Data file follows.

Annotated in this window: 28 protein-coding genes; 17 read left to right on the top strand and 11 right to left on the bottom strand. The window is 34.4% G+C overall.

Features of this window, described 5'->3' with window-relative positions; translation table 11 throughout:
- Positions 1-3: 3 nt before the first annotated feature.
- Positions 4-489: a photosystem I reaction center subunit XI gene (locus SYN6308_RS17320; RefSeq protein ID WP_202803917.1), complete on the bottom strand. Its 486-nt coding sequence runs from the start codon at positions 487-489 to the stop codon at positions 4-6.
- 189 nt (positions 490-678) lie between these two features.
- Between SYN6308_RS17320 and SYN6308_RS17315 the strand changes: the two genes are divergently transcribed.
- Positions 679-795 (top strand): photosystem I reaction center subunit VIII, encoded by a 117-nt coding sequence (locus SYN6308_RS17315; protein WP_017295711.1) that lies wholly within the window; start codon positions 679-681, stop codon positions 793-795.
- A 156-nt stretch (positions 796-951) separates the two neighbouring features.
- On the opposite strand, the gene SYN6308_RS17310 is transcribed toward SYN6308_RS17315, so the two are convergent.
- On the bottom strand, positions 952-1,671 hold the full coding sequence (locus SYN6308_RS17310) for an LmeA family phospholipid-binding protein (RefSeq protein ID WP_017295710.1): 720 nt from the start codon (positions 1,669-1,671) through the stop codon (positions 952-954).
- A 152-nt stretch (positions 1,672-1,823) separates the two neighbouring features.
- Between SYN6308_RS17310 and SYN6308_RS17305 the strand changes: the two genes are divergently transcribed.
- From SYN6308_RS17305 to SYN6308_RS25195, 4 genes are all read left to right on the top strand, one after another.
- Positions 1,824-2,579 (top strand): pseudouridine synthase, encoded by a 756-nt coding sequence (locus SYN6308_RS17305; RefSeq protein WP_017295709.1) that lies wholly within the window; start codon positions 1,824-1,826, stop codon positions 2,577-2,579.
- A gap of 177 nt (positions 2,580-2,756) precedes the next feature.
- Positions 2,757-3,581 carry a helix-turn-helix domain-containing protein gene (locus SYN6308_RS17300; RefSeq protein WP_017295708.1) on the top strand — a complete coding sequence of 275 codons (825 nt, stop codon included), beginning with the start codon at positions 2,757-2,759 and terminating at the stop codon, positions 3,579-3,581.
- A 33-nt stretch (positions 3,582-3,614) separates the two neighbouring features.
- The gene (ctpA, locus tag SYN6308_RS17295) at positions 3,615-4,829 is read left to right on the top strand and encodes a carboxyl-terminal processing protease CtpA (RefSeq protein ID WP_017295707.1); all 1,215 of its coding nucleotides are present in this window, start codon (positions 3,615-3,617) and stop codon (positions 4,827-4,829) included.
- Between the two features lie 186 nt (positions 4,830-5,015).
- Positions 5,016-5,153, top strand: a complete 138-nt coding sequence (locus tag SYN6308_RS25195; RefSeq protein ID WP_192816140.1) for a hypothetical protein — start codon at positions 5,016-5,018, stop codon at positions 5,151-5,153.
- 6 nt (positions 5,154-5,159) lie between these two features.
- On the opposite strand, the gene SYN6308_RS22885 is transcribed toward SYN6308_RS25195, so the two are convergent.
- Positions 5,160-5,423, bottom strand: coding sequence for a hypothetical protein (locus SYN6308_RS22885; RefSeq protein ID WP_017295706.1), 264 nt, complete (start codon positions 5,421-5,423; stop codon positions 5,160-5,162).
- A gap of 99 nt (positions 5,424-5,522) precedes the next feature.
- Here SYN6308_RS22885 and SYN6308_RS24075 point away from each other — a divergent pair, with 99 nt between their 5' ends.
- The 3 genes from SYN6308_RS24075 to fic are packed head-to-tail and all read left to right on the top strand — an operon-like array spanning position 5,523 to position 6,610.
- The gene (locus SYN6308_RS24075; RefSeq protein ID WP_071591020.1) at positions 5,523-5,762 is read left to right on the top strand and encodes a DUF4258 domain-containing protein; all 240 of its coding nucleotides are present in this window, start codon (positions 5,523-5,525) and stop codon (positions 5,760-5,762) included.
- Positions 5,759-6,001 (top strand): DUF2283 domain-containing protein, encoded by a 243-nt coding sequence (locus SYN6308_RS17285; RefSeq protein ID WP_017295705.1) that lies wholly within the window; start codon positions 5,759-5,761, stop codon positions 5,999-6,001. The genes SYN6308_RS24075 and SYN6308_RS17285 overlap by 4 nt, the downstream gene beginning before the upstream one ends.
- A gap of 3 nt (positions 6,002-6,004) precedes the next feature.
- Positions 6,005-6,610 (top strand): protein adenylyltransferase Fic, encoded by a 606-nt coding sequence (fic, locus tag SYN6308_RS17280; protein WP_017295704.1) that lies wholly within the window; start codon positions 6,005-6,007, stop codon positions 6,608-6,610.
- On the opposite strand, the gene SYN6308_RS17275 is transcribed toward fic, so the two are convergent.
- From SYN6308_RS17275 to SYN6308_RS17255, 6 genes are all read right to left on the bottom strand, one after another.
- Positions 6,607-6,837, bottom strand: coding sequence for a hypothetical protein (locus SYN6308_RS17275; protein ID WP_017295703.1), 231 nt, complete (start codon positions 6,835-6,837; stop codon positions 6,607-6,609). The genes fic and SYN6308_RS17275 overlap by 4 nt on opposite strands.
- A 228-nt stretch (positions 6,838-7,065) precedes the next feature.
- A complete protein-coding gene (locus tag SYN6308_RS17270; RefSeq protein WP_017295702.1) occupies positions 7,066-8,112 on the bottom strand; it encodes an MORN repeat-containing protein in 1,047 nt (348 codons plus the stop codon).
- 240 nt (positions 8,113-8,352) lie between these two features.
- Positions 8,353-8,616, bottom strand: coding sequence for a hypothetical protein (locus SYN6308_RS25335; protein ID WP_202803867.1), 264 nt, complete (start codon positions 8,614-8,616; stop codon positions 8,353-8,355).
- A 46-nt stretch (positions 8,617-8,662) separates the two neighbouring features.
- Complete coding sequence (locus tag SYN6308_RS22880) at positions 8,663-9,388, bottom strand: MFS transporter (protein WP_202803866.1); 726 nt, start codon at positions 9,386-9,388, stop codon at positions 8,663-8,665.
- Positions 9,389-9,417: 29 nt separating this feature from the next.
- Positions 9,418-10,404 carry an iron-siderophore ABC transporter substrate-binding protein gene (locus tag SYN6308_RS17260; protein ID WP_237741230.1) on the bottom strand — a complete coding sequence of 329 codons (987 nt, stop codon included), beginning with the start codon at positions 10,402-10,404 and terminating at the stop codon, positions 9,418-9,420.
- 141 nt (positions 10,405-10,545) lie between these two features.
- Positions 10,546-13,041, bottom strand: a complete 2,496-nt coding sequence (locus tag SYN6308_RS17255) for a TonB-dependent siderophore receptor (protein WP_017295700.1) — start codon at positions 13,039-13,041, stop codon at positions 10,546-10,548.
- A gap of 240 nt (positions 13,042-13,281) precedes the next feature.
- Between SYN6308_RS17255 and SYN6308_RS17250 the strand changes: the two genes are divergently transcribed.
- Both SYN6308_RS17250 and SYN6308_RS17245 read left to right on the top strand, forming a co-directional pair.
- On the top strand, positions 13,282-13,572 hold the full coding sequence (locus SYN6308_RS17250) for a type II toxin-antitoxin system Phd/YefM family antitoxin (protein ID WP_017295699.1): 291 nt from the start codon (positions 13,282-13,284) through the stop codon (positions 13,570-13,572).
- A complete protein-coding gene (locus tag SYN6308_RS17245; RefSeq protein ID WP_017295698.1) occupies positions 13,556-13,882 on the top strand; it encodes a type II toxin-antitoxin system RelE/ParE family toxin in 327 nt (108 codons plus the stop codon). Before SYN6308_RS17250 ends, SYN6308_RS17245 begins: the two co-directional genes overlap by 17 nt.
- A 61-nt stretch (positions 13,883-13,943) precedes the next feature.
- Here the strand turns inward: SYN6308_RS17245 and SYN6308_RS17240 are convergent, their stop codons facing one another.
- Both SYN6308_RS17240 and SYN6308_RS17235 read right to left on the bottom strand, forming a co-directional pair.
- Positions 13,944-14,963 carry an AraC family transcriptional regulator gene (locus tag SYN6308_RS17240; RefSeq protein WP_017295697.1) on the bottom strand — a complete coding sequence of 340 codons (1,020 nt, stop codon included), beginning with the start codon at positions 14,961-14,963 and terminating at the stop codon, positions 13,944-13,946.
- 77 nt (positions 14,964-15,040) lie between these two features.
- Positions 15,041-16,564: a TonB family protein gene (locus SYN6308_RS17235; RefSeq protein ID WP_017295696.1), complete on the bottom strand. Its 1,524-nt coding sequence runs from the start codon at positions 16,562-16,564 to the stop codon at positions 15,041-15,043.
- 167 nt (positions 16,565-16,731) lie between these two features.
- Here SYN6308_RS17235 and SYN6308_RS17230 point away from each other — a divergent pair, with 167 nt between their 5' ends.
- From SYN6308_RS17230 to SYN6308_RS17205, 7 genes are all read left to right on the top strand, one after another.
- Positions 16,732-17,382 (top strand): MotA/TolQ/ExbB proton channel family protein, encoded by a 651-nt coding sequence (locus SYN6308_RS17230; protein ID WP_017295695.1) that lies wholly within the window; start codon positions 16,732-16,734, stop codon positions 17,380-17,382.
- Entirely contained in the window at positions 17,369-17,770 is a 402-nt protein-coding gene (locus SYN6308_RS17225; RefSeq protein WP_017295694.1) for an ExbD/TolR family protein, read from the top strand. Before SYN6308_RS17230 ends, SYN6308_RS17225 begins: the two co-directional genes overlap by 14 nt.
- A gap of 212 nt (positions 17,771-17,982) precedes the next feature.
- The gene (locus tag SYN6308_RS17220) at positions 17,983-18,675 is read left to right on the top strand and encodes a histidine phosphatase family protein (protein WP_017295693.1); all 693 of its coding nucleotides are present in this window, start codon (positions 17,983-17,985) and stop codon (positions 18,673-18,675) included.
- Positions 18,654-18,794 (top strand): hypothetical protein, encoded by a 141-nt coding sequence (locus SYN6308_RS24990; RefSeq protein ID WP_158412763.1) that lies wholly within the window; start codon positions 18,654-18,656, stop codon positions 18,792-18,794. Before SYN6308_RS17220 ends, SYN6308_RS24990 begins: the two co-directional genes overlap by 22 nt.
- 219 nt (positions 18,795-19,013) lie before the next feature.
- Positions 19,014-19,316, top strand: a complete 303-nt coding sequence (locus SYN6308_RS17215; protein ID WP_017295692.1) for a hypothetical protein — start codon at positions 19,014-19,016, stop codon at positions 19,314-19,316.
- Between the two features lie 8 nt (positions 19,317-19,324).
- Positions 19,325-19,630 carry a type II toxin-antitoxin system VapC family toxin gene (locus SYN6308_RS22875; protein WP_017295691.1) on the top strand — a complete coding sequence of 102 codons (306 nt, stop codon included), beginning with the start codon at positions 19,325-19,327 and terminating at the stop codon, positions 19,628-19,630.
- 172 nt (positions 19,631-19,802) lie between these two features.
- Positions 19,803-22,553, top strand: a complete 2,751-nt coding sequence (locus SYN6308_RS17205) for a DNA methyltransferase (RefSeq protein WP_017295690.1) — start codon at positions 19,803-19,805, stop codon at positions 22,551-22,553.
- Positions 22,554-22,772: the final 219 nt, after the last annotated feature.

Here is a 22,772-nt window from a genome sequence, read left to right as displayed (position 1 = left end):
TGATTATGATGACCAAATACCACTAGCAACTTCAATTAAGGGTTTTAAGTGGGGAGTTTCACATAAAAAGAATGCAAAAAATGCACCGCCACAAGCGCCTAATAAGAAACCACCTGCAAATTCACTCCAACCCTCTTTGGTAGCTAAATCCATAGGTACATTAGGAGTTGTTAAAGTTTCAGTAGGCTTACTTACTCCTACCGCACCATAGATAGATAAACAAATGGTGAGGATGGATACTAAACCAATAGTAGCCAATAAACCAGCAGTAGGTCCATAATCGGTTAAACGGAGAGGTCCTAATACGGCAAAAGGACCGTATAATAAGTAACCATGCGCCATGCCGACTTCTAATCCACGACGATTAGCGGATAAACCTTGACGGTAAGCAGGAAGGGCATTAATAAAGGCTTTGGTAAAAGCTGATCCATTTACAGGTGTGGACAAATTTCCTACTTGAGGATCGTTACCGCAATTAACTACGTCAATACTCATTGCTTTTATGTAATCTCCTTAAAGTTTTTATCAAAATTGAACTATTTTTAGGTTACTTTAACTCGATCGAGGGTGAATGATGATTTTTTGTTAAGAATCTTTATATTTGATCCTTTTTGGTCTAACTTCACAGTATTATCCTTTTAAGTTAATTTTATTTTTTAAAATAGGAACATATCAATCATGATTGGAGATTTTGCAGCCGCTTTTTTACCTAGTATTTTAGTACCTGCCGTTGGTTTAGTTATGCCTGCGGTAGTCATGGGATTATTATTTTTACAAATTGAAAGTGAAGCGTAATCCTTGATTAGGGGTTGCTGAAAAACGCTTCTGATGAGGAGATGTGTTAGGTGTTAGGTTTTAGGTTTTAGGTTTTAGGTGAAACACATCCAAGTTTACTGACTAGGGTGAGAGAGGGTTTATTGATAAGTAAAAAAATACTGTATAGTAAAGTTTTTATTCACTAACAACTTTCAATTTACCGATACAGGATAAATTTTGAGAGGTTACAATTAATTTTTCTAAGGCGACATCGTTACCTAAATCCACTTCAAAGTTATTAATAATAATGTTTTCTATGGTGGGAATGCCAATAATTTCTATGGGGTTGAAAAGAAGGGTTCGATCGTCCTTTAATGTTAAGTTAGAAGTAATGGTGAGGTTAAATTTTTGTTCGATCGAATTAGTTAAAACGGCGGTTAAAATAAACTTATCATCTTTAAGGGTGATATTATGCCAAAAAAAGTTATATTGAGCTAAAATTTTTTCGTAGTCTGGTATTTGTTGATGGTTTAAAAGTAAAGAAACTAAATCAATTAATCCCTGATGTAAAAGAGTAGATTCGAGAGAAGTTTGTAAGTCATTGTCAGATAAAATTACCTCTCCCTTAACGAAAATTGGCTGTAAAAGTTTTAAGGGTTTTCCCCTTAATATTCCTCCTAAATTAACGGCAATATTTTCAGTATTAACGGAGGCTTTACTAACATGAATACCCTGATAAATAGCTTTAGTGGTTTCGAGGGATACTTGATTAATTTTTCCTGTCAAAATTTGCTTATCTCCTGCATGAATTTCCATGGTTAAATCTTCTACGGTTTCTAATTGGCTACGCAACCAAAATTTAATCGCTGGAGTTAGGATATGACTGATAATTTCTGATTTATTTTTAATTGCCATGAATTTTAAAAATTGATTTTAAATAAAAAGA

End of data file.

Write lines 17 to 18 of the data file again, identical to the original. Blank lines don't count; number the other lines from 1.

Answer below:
- A 33-nt stretch (positions 3,582-3,614) separates the two neighbouring features.
- The gene (ctpA, locus tag SYN6308_RS17295) at positions 3,615-4,829 is read left to right on the top strand and encodes a carboxyl-terminal processing protease CtpA (RefSeq protein ID WP_017295707.1); all 1,215 of its coding nucleotides are present in this window, start codon (positions 3,615-3,617) and stop codon (positions 4,827-4,829) included.